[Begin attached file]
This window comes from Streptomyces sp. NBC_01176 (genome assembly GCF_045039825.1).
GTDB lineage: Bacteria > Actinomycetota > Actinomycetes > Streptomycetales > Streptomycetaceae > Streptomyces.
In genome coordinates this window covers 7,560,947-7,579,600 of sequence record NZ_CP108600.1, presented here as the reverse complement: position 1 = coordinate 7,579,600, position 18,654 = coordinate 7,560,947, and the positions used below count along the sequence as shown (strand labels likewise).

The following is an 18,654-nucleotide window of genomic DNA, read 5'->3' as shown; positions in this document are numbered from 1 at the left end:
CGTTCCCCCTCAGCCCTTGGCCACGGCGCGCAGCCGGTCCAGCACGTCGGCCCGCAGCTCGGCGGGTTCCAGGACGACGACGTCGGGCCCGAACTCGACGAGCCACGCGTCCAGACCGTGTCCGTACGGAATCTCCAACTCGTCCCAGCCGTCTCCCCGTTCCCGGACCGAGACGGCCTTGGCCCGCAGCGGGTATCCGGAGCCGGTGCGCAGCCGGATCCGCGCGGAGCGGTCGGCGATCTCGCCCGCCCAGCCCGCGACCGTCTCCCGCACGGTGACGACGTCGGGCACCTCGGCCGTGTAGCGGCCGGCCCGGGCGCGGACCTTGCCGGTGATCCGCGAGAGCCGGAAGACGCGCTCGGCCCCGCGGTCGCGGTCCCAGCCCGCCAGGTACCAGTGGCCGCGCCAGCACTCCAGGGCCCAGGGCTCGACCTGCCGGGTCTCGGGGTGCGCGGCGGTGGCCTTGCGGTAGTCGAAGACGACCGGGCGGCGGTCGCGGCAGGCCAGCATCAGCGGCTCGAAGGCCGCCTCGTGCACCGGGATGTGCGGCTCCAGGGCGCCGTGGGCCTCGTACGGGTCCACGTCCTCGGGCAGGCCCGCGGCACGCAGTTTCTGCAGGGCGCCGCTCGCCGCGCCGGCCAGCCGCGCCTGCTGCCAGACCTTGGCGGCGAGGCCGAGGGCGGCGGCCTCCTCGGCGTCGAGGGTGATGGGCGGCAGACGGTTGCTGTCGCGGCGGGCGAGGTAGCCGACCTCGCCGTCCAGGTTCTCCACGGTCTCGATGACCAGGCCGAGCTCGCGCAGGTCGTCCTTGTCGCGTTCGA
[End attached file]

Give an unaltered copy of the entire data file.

This window comes from Streptomyces sp. NBC_01176 (genome assembly GCF_045039825.1).
GTDB lineage: Bacteria > Actinomycetota > Actinomycetes > Streptomycetales > Streptomycetaceae > Streptomyces.
In genome coordinates this window covers 7,560,947-7,579,600 of sequence record NZ_CP108600.1, presented here as the reverse complement: position 1 = coordinate 7,579,600, position 18,654 = coordinate 7,560,947, and the positions used below count along the sequence as shown (strand labels likewise).

The following is an 18,654-nucleotide window of genomic DNA, read 5'->3' as shown; positions in this document are numbered from 1 at the left end:
CGTTCCCCCTCAGCCCTTGGCCACGGCGCGCAGCCGGTCCAGCACGTCGGCCCGCAGCTCGGCGGGTTCCAGGACGACGACGTCGGGCCCGAACTCGACGAGCCACGCGTCCAGACCGTGTCCGTACGGAATCTCCAACTCGTCCCAGCCGTCTCCCCGTTCCCGGACCGAGACGGCCTTGGCCCGCAGCGGGTATCCGGAGCCGGTGCGCAGCCGGATCCGCGCGGAGCGGTCGGCGATCTCGCCCGCCCAGCCCGCGACCGTCTCCCGCACGGTGACGACGTCGGGCACCTCGGCCGTGTAGCGGCCGGCCCGGGCGCGGACCTTGCCGGTGATCCGCGAGAGCCGGAAGACGCGCTCGGCCCCGCGGTCGCGGTCCCAGCCCGCCAGGTACCAGTGGCCGCGCCAGCACTCCAGGGCCCAGGGCTCGACCTGCCGGGTCTCGGGGTGCGCGGCGGTGGCCTTGCGGTAGTCGAAGACGACCGGGCGGCGGTCGCGGCAGGCCAGCATCAGCGGCTCGAAGGCCGCCTCGTGCACCGGGATGTGCGGCTCCAGGGCGCCGTGGGCCTCGTACGGGTCCACGTCCTCGGGCAGGCCCGCGGCACGCAGTTTCTGCAGGGCGCCGCTCGCCGCGCCGGCCAGCCGCGCCTGCTGCCAGACCTTGGCGGCGAGGCCGAGGGCGGCGGCCTCCTCGGCGTCGAGGGTGATGGGCGGCAGACGGTTGCTGTCGCGGCGGGCGAGGTAGCCGACCTCGCCGTCCAGGTTCTCCACGGTCTCGATGACCAGGCCGAGCTCGCGCAGGTCGTCCTTGTCGCGTTCGA